- If the complaint is on a collection agency, collection attorney or any other debt collector who is not employed by the original credit-issuing bank as described above complaints should be made to the Federal Trade Commission by calling 1 (877) FTC-HELP or going to www.ftc.gov and clicking on “file a complaint”.
Creditors are still adding interest and late fees. How can I stop them and how am I going to settle my debt with this?
Unfortunately there is no way to stop the creditors from charging interest and late fees. According to your cardholder agreement, credit card companies are allowed to charge interest on the outstanding balance on your account until it is paid off. When it comes time to negotiate a settlement, it is negotiated based on the balance at the time negotiations begin. Thus you can still settle the debt because our negotiations include the principal plus any interest or additional fees the creditor has charged. Depending on how long it takes to accumulate sufficient funds for the settlement, your settlement amount might even end up being less than what you owed when you ran into trouble.
Creditors are allowed to contact family members or neighbors but they are very limited in what they can say.
They are allowed to ask how to reach you. They can only identify what company they’re calling from if they are asked directly for that information. Under no circumstances are they allowed to give any information about your debt.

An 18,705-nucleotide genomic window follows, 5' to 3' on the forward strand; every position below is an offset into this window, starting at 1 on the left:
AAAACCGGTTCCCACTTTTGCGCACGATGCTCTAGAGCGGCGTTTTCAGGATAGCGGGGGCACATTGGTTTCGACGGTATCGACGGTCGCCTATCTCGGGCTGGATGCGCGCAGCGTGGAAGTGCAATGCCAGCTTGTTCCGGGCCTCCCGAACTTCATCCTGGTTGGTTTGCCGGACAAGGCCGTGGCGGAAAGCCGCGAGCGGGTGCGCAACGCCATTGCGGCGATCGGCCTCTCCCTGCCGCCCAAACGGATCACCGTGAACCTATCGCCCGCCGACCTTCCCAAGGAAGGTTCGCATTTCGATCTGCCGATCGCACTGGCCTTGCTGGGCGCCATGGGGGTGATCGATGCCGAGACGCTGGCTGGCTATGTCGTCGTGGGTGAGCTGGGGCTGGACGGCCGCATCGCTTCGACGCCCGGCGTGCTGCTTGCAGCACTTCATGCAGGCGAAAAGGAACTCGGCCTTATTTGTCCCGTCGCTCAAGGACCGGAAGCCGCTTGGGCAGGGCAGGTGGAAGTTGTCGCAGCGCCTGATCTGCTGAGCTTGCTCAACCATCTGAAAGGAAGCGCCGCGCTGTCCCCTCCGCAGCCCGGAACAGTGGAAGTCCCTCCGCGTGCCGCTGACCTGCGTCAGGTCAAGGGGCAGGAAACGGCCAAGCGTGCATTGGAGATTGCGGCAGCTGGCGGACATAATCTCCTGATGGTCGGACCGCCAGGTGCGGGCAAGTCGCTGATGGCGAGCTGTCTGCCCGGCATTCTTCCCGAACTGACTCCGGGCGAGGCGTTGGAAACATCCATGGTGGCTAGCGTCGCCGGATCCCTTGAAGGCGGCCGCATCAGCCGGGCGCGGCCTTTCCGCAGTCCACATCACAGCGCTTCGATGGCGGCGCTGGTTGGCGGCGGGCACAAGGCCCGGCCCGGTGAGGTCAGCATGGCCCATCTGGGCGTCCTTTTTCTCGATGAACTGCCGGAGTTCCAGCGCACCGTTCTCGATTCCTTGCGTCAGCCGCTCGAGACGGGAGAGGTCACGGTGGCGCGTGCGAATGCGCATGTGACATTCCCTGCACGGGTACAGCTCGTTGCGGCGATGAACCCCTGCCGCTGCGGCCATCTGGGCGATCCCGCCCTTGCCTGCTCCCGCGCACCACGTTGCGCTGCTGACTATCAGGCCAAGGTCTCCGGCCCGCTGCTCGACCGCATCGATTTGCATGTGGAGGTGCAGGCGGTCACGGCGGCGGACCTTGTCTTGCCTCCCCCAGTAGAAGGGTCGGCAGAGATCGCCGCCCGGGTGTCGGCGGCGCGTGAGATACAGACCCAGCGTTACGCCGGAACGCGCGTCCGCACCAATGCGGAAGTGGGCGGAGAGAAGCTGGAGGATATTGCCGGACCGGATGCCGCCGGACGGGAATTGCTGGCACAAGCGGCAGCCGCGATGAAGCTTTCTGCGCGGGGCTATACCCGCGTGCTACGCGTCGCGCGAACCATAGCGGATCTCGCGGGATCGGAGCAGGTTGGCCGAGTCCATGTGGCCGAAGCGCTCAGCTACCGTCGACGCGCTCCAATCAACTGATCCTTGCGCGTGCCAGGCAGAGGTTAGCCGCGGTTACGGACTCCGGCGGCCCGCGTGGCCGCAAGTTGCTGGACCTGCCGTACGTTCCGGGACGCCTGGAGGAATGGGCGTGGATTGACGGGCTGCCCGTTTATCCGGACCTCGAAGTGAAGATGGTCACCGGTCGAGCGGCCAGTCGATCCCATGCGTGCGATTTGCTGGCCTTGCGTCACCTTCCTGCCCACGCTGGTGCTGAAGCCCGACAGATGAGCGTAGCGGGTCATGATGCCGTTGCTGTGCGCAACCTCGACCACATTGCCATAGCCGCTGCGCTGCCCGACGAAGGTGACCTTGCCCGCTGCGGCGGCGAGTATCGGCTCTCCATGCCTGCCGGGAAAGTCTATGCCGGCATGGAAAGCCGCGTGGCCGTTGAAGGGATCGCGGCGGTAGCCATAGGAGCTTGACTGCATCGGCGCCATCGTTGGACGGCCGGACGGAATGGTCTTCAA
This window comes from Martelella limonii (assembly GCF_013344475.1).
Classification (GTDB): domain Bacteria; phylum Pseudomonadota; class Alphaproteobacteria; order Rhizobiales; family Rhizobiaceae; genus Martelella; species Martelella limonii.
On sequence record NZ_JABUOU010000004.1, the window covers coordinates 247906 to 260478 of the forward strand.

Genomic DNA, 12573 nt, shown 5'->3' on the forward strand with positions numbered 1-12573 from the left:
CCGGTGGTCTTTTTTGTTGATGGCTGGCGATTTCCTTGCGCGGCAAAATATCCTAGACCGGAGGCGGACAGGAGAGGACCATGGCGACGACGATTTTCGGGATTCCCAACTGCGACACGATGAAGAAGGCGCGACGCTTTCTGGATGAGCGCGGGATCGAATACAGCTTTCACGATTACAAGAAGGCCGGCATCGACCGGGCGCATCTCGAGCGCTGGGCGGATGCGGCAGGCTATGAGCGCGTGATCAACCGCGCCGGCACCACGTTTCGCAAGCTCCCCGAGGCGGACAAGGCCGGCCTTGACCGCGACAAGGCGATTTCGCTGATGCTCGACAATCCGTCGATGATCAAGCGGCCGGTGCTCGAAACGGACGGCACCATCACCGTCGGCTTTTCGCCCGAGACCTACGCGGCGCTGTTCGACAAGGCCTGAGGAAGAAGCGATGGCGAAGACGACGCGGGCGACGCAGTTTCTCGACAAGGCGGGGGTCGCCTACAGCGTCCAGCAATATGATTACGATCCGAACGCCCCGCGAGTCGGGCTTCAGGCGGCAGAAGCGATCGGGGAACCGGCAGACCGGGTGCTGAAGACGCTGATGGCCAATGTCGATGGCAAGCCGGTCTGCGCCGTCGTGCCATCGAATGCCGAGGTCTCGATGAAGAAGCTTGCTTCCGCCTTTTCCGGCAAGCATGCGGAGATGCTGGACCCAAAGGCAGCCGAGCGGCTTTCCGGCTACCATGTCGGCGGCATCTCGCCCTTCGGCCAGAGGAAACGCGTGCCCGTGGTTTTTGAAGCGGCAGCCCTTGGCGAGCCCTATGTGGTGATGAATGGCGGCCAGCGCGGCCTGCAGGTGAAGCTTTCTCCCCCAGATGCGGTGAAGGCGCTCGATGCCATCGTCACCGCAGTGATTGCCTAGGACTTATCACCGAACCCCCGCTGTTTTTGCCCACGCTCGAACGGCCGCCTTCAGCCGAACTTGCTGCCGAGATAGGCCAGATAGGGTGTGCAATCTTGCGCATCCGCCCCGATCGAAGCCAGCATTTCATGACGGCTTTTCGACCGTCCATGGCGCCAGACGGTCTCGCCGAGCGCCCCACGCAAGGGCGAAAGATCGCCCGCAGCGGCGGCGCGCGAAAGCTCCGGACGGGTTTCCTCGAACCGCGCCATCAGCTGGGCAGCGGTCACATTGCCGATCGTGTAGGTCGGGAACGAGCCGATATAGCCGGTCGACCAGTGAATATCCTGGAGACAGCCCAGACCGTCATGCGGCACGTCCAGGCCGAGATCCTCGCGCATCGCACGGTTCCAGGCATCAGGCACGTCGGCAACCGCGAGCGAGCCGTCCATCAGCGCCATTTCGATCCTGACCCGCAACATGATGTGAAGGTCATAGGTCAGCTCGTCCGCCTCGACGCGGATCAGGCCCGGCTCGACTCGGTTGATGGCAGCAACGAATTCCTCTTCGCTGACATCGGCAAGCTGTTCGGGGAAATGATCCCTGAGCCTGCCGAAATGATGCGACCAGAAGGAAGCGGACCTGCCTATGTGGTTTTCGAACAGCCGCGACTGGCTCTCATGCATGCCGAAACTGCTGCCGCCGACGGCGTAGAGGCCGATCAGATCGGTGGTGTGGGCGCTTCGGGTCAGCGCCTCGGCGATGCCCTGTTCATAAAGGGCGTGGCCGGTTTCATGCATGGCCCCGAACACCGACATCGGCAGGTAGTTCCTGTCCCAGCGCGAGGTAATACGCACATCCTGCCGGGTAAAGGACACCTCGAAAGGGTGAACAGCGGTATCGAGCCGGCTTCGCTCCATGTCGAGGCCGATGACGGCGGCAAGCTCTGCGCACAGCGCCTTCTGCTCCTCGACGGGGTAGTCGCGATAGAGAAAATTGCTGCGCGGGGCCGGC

If they go beyond these restrictions or if they repeatedly call your family or neighbors, they are in violation of the Fair Debt Collection Practices Act and you should file a complaint with the Federal Trade Commission.
Unfortunately I cannot give a specific answer to this question. This site is not intended to offer legal advice. What I can say is that wage garnishment laws vary from state to state. If a creditor sues you and obtains a judgment against you, your wages can be garnished if wage garnishment is allowed in your state. In some states a portion of your income may be exempt from garnishment under certain circumstances. You should consult with a lawyer familiar with these laws in your state to find out how the process works in your state.
If you are settling your debt yourself you can start offering settlements after whenever you have sufficient funds and the account you want to settle is more than 90 days past due. Creditors usually will not consider settlements if an account is less than 90 days past due. Many creditors will not start negotiating until the account is four or five months behind.
If you are working with a debt settlement company they will usually follow the above rules of thumb. However, they may have additional policies as to what accounts get negotiated when or even when they will start offering any settlements. Many debt settlement companies require that you pay their enrollment fee in full before they will make any settlement offers to your creditors.
This is a common problem with joint debts. The divorce decree might say that one party is responsible for paying particular debts but the creditors can still hold the other party responsible.